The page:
A wide variety of information technologies, from onboard computer systems that can pinpoint a truck's location via a global positioning system to computerized routing and load planning systems, are fueling distributors' journeys toward maximizing transportation efficiencies.
The next high-octane boost to transportation logistics could come from the Internet. Some companies are exploring the Web's interactive communication capabilities as a cost-effective alternative to electronic data interchange and other communications media.
Information technology's use in the transportation arena allows distributors to respond more effectively to their customers' needs, as well as reducing costs by giving companies better control of overall supply-chain operations.
"We're just bringing up our inbound routing system, and our goal is to control all the freight coming into the facilities," said Bill Merrigan, vice president at Wakefern Food Corp., Elizabeth, N.J., which operates 195 stores under the ShopRite and PriceRite banners.
Wakefern currently controls 30% of its freight. Raising that percentage would allow the retailer to reduce the cost of goods coming into its facilities by reducing its inbound transportation needs, Merrigan explained.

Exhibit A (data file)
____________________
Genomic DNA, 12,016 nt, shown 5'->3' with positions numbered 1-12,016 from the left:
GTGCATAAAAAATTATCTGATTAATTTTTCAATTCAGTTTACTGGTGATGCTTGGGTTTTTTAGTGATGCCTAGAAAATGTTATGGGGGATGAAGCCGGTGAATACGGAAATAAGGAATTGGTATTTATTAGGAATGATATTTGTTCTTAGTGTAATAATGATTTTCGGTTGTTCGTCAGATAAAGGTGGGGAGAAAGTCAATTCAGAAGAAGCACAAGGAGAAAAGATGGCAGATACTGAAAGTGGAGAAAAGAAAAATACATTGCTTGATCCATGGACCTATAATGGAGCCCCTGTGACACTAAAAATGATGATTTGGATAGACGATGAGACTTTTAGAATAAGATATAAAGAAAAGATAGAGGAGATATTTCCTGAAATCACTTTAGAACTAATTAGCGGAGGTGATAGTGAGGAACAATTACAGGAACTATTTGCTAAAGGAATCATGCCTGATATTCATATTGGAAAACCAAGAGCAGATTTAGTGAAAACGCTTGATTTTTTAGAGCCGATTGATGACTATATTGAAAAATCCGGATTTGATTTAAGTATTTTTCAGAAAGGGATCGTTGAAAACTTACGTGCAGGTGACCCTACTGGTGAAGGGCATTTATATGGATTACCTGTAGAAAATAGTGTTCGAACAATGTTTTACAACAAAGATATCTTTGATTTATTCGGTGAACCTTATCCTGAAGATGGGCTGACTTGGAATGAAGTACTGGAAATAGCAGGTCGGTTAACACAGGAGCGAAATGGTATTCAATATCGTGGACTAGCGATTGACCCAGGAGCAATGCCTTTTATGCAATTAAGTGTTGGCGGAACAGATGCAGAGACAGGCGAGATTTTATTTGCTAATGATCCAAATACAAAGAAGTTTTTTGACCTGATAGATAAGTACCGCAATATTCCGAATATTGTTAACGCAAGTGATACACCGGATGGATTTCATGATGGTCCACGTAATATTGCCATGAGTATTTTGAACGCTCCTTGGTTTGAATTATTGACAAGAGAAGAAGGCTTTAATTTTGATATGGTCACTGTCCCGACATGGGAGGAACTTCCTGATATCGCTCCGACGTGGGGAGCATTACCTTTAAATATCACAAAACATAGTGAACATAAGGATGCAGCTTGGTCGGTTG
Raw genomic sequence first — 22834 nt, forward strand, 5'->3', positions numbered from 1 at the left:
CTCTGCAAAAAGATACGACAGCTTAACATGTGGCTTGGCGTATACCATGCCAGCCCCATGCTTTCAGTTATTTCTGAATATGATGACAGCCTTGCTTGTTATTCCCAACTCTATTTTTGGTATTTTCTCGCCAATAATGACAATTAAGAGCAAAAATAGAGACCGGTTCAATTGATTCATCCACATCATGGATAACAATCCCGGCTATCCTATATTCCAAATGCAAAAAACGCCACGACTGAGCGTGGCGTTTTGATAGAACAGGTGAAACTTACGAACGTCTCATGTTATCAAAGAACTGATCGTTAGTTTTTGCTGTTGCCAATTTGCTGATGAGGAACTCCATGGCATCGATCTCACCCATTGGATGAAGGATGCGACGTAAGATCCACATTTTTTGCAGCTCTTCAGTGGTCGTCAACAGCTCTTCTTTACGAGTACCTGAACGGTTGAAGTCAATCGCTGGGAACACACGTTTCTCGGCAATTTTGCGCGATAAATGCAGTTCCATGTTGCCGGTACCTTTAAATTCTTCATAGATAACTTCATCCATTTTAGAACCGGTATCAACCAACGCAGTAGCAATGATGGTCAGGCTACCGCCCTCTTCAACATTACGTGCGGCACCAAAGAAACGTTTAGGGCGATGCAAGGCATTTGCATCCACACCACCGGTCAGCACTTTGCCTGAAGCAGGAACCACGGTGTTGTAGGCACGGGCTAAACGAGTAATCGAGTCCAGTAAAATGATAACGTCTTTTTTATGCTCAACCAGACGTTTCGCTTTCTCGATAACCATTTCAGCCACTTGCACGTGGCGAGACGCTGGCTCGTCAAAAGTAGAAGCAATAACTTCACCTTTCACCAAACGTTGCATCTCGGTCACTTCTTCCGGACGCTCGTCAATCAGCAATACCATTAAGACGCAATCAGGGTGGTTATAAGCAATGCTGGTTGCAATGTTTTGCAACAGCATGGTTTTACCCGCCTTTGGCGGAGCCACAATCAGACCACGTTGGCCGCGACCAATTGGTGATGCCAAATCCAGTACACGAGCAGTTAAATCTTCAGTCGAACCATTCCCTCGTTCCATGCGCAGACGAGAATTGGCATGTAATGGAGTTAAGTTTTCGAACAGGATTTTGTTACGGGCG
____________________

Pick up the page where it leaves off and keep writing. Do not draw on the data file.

Computerized routing systems can also be used to optimize truck capacity for outbound deliveries to stores. This type of system incorporates factors such as the size of the store order and the store location to determine the optimal load for each trailer.
Such systems also take into account parameters such as local restrictions or areas that may have curfews for trucks. "A lot of deliveries are set up according to the store's [employee] availability, so you have to take that type of thing into consideration," said a source at a wholesaler who requested anonymity.
This wholesaler also makes use of onboard computers. "Onboard computers also give us an opportunity to monitor their pickup and delivery activity," the source explained. "For example, if we have a store manager calling that our driver is always late or every Friday he is late, we can go back and look at the delivery history for a particular driver or a specific location."